While Key may be a clown, we should be thankful that at least we don't have to contend with an even more dangerous dickhead like Abbott.

    Dunedin • Since May 2014 • 1386 posts Report Reply

  • Rob S, in reply to Alfie,

    I think you'll find that both Mr Key and Groser are relaxed about that global warming thing.
    Anything that isn't a short term problem gets kicked down the road with this lot.
    Traders don't look at the long view, just complete the deal and then move on.

    Since Apr 2010 • 136 posts Report Reply

  • Joe Wylie, in reply to Alfie,

    Tim Flannery writing in the Guardian puts paid to the theory espoused by Tony Abbott that Australia's massive bushfires have absolutely no connection to global warming.

    Flannery has written compellingly about the role of pre-European "firestick farming" in shaping the Australian environment. In The Future Eaters he cited James Cook's account of always being within sight of presumably human-managed fires on his voyage up the continent's East coast.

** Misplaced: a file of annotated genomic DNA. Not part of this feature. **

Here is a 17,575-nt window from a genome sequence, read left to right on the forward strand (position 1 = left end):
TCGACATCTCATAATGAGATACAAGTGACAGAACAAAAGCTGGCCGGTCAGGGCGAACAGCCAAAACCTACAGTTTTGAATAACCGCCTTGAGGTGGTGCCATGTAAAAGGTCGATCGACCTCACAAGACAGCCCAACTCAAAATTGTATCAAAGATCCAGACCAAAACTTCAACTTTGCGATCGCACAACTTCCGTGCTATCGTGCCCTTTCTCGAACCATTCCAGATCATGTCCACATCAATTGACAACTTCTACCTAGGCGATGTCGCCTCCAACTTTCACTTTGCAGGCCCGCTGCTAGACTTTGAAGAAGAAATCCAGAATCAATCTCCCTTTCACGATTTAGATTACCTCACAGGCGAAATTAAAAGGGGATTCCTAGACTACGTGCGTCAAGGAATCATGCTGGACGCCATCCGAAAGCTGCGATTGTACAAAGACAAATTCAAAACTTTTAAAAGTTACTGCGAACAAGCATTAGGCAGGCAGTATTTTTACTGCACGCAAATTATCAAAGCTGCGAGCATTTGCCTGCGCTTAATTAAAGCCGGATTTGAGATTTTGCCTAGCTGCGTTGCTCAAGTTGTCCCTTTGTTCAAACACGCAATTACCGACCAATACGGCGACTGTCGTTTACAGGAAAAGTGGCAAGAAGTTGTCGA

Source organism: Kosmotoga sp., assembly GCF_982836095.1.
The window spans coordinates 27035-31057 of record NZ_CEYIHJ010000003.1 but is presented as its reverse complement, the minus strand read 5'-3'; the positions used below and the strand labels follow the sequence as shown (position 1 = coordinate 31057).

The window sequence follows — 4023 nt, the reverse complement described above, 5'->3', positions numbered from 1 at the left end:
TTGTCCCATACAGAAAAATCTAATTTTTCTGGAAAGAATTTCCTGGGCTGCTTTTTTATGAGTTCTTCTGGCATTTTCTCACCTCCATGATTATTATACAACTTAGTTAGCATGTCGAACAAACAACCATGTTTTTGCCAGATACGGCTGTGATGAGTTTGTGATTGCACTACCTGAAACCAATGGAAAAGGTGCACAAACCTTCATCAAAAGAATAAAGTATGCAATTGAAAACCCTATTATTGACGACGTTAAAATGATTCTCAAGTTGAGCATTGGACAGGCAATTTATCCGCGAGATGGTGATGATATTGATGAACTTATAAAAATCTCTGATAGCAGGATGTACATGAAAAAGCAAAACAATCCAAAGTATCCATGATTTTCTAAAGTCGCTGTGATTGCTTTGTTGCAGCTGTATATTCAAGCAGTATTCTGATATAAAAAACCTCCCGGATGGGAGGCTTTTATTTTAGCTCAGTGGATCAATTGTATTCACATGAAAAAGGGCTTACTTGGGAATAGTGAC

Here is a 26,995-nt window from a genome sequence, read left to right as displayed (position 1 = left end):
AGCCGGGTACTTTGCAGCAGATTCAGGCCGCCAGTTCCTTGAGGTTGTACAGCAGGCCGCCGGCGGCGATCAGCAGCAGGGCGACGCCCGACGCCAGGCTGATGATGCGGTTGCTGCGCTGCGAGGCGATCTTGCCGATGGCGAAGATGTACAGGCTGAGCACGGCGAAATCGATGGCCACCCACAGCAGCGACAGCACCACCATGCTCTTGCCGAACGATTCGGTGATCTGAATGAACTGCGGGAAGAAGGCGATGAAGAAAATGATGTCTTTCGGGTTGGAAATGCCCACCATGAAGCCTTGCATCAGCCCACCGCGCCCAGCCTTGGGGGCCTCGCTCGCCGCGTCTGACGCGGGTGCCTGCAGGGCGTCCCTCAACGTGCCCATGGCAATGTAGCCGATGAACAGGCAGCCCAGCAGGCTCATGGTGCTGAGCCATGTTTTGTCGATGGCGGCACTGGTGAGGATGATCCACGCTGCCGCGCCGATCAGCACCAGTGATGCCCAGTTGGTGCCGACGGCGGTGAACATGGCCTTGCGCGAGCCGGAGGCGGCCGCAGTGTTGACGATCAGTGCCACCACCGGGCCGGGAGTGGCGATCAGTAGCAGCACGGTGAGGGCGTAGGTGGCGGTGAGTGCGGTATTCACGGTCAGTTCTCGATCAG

Like his mentor John Howard, Abbott is a throwback to the Liberal politics of Menzies, whose tribal myth was that the firestick-managed hunting grounds of the "naturally" grass-covered Victorian wheat belt was a benighted wasteland until its "discovery".

    flat earth • Since Jan 2007 • 4591 posts Report Reply

  • Alfie,